SPRINGFIELD, Mo. — Republican Lt. Gov. Peter Kinder dropped out of the Missouri governor's race Friday night barely two weeks after he entered it, declaring he instead will seek re-election.
Kinder announced his decision to hundreds of Republicans gathered for their annual Lincoln Days conference after first saying that he had received encouraging support from grass-roots organizers, fundraisers, the business community and others.
"I will nonetheless stand down from the governor's race here tonight in the interest of the larger cause you and I share. I will run for re-election as lieutenant governor," said Kinder, receiving a standing ovation from fellow Republicans.
Kinder was the first candidate to enter the governor's race following Republican Gov. Matt Blunt's surprise announcement Jan. 22 that he will not seek re-election this year. At the time, Kinder declared there was no chance he would change his mind.
But after Kinder entered the race, so did Treasurer Sarah Steelman and U.S. Rep. Kenny Hulshof, suddenly creating a potential three-way Republican primary.
Some Republican Party insiders had been working to winnow down the gubernatorial field in order to avoid a potentially costly and contentious primary.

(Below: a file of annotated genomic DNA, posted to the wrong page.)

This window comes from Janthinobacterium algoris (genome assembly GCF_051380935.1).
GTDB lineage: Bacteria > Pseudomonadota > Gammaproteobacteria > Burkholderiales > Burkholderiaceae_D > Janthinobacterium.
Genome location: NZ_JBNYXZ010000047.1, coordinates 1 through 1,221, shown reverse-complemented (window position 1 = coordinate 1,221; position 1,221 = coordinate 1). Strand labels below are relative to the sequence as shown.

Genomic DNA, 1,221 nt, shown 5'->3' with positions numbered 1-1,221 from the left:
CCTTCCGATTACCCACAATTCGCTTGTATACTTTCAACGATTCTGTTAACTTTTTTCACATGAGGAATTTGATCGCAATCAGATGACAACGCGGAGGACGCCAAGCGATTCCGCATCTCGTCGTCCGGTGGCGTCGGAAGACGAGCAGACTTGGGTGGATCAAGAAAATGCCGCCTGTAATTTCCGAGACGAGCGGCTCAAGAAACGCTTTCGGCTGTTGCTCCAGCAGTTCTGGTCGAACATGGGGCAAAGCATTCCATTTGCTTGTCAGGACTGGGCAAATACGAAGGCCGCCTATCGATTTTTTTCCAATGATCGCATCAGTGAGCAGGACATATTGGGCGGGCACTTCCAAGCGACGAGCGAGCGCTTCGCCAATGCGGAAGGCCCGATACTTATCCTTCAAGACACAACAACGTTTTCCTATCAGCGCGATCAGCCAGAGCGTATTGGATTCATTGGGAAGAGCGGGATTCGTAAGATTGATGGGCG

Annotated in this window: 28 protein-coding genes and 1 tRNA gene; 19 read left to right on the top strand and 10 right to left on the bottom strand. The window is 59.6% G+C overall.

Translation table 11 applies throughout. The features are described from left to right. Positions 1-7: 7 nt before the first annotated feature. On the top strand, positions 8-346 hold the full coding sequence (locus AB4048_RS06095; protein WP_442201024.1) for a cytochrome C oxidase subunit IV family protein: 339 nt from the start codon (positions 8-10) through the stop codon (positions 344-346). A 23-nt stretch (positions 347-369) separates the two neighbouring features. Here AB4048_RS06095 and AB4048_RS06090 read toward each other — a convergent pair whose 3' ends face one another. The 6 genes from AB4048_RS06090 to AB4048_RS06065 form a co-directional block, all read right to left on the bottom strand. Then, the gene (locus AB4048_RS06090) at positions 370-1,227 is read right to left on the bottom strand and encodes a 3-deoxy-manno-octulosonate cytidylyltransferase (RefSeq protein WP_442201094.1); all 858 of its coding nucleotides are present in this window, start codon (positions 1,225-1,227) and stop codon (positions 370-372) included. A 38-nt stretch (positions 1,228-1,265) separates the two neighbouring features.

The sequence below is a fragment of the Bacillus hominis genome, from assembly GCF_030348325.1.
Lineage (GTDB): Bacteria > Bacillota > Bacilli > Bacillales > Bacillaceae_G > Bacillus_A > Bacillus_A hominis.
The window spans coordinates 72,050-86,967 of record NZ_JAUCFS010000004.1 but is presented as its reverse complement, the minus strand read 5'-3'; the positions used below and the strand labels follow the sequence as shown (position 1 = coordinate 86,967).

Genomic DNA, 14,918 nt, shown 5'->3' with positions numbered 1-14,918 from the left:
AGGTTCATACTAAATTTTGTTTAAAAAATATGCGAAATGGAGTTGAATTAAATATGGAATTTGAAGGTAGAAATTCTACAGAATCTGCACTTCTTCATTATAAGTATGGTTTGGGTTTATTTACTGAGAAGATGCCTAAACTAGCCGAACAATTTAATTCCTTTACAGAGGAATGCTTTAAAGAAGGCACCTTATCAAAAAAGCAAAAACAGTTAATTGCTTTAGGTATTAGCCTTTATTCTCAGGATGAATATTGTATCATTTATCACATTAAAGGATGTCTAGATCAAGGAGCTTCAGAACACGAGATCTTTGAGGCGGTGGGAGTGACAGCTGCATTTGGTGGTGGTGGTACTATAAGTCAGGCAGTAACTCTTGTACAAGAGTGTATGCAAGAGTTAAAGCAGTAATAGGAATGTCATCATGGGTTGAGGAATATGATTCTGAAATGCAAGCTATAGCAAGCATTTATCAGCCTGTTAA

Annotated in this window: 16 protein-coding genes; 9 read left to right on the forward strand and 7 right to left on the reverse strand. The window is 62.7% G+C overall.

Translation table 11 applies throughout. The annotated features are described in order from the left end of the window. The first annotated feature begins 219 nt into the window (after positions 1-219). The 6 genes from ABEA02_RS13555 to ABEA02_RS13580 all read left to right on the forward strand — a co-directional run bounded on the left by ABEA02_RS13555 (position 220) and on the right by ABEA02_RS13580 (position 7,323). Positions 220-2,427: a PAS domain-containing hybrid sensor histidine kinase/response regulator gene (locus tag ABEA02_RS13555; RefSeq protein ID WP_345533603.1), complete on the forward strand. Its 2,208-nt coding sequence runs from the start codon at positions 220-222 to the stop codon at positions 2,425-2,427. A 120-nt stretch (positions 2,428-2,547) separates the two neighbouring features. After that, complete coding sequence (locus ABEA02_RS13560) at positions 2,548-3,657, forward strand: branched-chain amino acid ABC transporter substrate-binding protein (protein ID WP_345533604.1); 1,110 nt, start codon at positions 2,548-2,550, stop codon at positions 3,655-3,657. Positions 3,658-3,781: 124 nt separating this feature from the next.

The lone Democratic gubernatorial candidate remains Attorney General Jay Nixon, who has been campaigning for the office already for several years.
Kinder's departure from the governor's race surprised some supporters who were in full force at the Republican conference, wearing green campaign T-shirts and passing out "Peter Kinder for Governor" stickers.
He built up to his announcement by first retracing, for 10 minutes, his political path from the time he stuffed envelopes for Barry Goldwater's 1964 gubernatorial campaign to the point when he led the Republican takeover of the Missouri Senate and eventually became lieutenant governor.
"The reason to mention all that is to say that since my earliest days of involvement, the reason for being involved has been larger than any one person," Kinder said. "It has been emphatically not about me. It's about the cause you and I share, and it's about preventing the fate that awaits Missouri if Jay Nixon ever becomes governor of this state."
Republican Party Chairman Doug Russell said Friday that a gubernatorial primary wouldn't necessarily be a bad thing for the party.
But "obviously, I would prefer not to have a primary," Russell said.
Hours after Blunt exited the governor's race Jan. 22, Kinder had issued a statement casting himself as "a change agent" who has worked to improve Missouri's economy, education and health care systems.
Two days later Kinder confidently asserted: "I'm in." Asked if there was any scenario in which he would not run, Kinder replied on Jan. 24: "No. Crossed the Rubicon." Kinder also reasserted that he was remaining in the governor's race after Steelman and Hulshof entered it.
Last week, Kinder circulated a letter addressed to the Republican Governors Association touting the support of numerous business leaders, among others.